Early Anthropological Researches 83
single-handed against rivals who were capable of banding themselves into tribes. Affection for others as well as for self, is therefore a necessary part of animal character. Disinterestedness is as essential to a brute's well-being as selfishness. No animal lives for itself alone, but also, at least occasionally, for its parent, its mate, its offspring and its fellow. Companionship is frequently more grateful to an animal than abundant food But disinterested feelings are more necessary to man than to any other animal, because of the long period of his dependent childhood, and also because of his great social needs, dxe to his physical helplessness. Darwin's law of natural selection would therefore be expected to develop these sentiments among men, even among the lowest barbarians, to a greater degree than among animals. I believe that our religious sentiments spring primarily from these four sources." (pp. 323-4.)
"In the same way as I showed in my previous paper that by selecting men and women for rare and similar talent, and mating them together, generation after generation, an extraordinarily gifted race might be developed; so a yet more rigid selection, having regard to their moray nature, would, I believe, result in a no less marked improvement of their natural disposition'." (p. 325.)
In short Galton puts forth as his faith, that morality and the religious sentiments so far from being inexplicable on the basis of natural selection, as Huxley thought them, are its direct products. He thought that until a society has developed under natural selection a morality, religious sentiments and an instinct of continuous steady labour it would never be stable, and these thoughts suggested his later researches into social stability'- Indeed power of continuous steady work, prolonged or late development and tameness' of disposition are the three features which differentiate for Galton civilised man from the savage. He goes on to consider some of the effects of civilisation in diminishing the rigour of natural selection. It preserves weakly lives that would perish in barbarous lands. Above all he emphasises the ill-effects of inherited wealth. -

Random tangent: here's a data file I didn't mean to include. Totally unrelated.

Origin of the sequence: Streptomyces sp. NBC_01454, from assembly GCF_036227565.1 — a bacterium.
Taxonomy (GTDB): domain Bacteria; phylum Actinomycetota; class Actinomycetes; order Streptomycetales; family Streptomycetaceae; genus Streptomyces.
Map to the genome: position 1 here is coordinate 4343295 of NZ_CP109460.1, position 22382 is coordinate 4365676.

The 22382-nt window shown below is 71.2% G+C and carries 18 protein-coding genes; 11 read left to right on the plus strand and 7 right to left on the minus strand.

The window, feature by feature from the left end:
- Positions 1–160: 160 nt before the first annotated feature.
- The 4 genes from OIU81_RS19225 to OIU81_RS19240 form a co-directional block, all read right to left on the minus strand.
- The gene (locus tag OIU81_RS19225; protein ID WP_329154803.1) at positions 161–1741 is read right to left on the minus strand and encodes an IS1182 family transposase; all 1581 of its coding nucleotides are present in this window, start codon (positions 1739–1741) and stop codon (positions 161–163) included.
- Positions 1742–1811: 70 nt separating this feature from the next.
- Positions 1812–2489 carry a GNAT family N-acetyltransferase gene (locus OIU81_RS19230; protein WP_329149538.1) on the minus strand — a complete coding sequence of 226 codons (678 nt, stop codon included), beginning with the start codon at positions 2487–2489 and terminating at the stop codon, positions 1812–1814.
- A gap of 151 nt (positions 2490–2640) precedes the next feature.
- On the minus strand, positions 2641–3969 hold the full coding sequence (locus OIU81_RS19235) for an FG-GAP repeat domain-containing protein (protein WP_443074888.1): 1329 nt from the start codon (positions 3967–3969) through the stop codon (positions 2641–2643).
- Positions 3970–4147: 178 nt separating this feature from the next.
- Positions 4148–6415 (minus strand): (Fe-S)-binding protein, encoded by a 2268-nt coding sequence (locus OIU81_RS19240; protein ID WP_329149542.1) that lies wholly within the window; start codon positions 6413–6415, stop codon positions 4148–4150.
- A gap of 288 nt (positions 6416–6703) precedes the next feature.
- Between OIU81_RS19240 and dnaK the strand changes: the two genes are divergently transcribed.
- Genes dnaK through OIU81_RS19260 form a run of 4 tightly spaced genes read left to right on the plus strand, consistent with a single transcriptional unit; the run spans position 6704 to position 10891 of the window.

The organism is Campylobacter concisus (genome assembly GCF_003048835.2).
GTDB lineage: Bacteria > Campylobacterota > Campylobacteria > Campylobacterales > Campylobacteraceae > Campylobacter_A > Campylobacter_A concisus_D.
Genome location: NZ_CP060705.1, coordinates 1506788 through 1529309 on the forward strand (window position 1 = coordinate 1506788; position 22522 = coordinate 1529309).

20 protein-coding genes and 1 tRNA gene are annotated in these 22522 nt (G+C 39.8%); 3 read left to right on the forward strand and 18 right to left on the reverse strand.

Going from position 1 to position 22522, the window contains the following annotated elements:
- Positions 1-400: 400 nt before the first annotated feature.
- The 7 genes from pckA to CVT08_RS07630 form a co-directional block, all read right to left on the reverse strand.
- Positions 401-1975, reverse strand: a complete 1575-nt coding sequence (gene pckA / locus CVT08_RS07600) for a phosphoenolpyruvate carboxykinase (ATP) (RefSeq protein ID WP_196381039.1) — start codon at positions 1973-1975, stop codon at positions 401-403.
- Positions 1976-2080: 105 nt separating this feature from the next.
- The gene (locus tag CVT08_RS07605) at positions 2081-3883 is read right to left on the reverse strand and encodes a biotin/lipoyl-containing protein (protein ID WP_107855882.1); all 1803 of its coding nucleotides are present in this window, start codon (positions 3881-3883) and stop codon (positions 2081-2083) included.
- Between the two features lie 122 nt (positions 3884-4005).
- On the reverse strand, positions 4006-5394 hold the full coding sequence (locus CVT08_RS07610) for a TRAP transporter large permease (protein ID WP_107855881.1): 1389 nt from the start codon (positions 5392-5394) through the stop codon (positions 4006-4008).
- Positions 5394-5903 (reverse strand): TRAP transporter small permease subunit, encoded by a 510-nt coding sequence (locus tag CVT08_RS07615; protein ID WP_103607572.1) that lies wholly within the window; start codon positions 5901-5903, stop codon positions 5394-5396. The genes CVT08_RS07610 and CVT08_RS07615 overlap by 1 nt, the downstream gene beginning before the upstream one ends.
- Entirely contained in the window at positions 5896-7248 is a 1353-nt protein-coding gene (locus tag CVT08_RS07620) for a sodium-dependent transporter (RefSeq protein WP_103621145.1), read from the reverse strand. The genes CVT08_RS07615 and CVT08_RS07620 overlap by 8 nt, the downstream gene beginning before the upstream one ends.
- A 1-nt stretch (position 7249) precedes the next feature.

"'The sickly children of a wealthy family have a better chance of living and rearing offspring than the stalwart children of a poor one.' 'Poverty is more adverse to early marriages than is natural bad temper or inferiority of intellect.' `Scrofula and madness are naturalised among us by wealth; short-sightedness is becoming so.' 'There seems no limit to the morbific tendencies of body or mind that might accumulate in a land where primogeniture was general, and where riches were more esteemed than personal qualities."'
Such are a few of Galton's aphorisms. He again and again points out how little value there is in a `noble' descent, for generally the `nobility' of a family is represented by a few slender rills amid a superfluity of non-noble sources. Nor is there, he holds, any limit .
"to the intellectual and moral grandeur of nature that might be introduced into aristocratic families, if their representatives, who have such rare privilege in winning wives that please them best, should invariably, generation after generation, marry with a view of transmitting these noble qualities to their descendants." (p. 326.)
' Galton cites as an illustration of the alteration of natural disposition the evolution of the North American people, the selection of the emigrants from the most restless, combative and rebellious classes of Europe. "If we estimate the moral character of Americans from their present social state we shall find it to be just what we might expect from such a parentage!" I do not cite Galton's estimate because I think it truer when he wrote than to-day, partly owing to the change in the nature of emigrants, and partly owing to the same sort of natural selection within that nation itself.
2 His schedule on this subject will be referred to in a later chapter.
s By 'tameness of disposition' Galton denotes the opposite to wild and irregular disposition, the untameable restlessness which is innate in the savage and to some extent in the gypsy.